Ancient genetic bottleneck and Plio-Pleistocene climatic changes imprinted the phylobiogeography of European Black Pine populations
Naydenov, Krassimir D.
Naydenov, Michel K.
Escudero Alcantara, Adrian
Preprint (Accepted Version)
© Springer-Verlag GmbH Germany 2017
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The historical changes in European Black Pine population size across the whole natural distribution in Europe and Asia Minor were analyzed facing the Plio-Pleistocene climatic fluctuations. Thirteen chloroplast SSRs and SNPs markers have been studied under the assumptions of “neutral evolution.” Populations and meta-populations had different histories of migration routes, and they were strongly affected by complex patterns of isolation, fragmentation, speciation, expansion (1.88–4.28 Ma), purification selection (2.09–21.41 Ma) and bottleneck (1.85–21.76 Ma). A significant number of populations (min. 29–41%) were in equilibrium for very long periods. Generally, the bottleneck revealed by chloroplast DNA is weaker than the bottleneck revealed by nuclear DNA. The N e immediately after the bottleneck reaches between 1820 and 3640 individuals. Generally, the historical effective population sizes shrink significantly for the Tertiary period from 10–15 up to 2.5 Ma in Western Europe (by 82%), followed by Asia Minor (69%) and the Balkan Peninsula (28%), likely resulting from important climatic changes. The rates and frequencies of stepwise westwards migration waves have been not sufficient to prevent isolation between the meta-populations and to suppress “sympatric speciation.” The migration was weak for the Pliocene, but was maximal for the Pleistocene, and finally silent for the present interglacial period, namely the Holocene.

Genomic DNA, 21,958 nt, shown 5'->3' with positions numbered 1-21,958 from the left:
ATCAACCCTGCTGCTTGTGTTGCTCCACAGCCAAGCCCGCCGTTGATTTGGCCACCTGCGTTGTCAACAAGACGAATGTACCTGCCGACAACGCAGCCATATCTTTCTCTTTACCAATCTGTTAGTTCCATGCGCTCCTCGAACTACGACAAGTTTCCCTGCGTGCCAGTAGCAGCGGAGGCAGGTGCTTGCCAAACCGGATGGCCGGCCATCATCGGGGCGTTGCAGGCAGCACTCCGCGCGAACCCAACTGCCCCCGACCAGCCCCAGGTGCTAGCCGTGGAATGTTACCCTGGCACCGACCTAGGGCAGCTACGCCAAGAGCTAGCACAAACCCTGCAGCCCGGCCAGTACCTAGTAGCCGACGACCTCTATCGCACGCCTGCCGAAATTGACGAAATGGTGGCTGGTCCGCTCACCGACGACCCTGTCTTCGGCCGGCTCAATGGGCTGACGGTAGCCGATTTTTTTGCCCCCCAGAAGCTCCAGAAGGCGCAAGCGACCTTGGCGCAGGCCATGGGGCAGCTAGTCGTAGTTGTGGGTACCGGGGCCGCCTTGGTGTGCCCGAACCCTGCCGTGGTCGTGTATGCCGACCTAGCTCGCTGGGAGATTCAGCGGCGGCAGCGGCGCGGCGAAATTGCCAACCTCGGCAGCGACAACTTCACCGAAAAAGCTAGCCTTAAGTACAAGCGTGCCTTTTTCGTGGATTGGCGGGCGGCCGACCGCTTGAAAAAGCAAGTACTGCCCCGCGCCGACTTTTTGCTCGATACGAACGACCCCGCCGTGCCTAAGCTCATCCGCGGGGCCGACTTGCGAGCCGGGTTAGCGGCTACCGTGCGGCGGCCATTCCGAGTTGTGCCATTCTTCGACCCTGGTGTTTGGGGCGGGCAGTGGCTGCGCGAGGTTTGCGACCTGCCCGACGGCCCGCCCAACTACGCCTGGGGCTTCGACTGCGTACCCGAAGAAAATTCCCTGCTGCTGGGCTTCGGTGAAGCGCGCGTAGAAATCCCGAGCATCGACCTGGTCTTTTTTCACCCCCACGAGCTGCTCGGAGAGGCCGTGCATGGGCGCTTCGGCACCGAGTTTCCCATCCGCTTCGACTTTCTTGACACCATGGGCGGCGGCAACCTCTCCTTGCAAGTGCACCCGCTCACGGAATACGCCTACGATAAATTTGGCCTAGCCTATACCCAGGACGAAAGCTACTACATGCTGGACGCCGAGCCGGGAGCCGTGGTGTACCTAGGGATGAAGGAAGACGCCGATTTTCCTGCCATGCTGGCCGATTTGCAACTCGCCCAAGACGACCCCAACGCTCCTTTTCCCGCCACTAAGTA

This is a post-peer-review, pre-copyedit version of an article published in European Journal of Forest Research. The final authenticated version is available online at: http://dx.doi.org/10.1007/s10342-017-1069-9
Keywords:Pinus nigra; Plio-Pleistocene climatic fluctuations; cpDNA; Historical effective population size; Expansion; Equilibrium; Bottleneck; Migration
Source:European Journal of Forest Research, 2017